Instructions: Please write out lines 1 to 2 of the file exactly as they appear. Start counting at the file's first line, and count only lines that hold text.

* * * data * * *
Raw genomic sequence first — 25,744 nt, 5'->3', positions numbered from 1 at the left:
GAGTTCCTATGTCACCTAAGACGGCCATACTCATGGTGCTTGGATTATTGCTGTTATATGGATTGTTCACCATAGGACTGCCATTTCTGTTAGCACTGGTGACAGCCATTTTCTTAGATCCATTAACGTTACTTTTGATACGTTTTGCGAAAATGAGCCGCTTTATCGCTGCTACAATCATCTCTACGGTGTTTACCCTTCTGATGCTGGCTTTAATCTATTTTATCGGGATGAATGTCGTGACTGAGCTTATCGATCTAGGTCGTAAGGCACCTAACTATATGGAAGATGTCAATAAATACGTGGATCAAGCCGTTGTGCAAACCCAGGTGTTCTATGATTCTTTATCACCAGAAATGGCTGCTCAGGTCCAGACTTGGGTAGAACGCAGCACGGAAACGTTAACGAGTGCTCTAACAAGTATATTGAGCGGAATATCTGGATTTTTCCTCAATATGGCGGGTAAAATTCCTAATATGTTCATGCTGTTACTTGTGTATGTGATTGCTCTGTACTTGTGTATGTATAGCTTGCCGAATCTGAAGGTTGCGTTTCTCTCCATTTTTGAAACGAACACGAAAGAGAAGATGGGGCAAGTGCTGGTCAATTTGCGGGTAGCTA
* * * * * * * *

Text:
Raw genomic sequence first — 25,744 nt, 5'->3', positions numbered from 1 at the left:
GAGTTCCTATGTCACCTAAGACGGCCATACTCATGGTGCTTGGATTATTGCTGTTATATGGATTGTTCACCATAGGACTGCCATTTCTGTTAGCACTGGTGACAGCCATTTTCTTAGATCCATTAACGTTACTTTTGATACGTTTTGCGAAAATGAGCCGCTTTATCGCTGCTACAATCATCTCTACGGTGTTTACCCTTCTGATGCTGGCTTTAATCTATTTTATCGGGATGAATGTCGTGACTGAGCTTATCGATCTAGGTCGTAAGGCACCTAACTATATGGAAGATGTCAATAAATACGTGGATCAAGCCGTTGTGCAAACCCAGGTGTTCTATGATTCTTTATCACCAGAAATGGCTGCTCAGGTCCAGACTTGGGTAGAACGCAGCACGGAAACGTTAACGAGTGCTCTAACAAGTATATTGAGCGGAATATCTGGATTTTTCCTCAATATGGCGGGTAAAATTCCTAATATGTTCATGCTGTTACTTGTGTATGTGATTGCTCTGTACTTGTGTATGTATAGCTTGCCGAATCTGAAGGTTGCGTTTCTCTCCATTTTTGAAACGAACACGAAAGAGAAGATGGGGCAAGTGCTGGTCAATTTGCGGGTAGCTA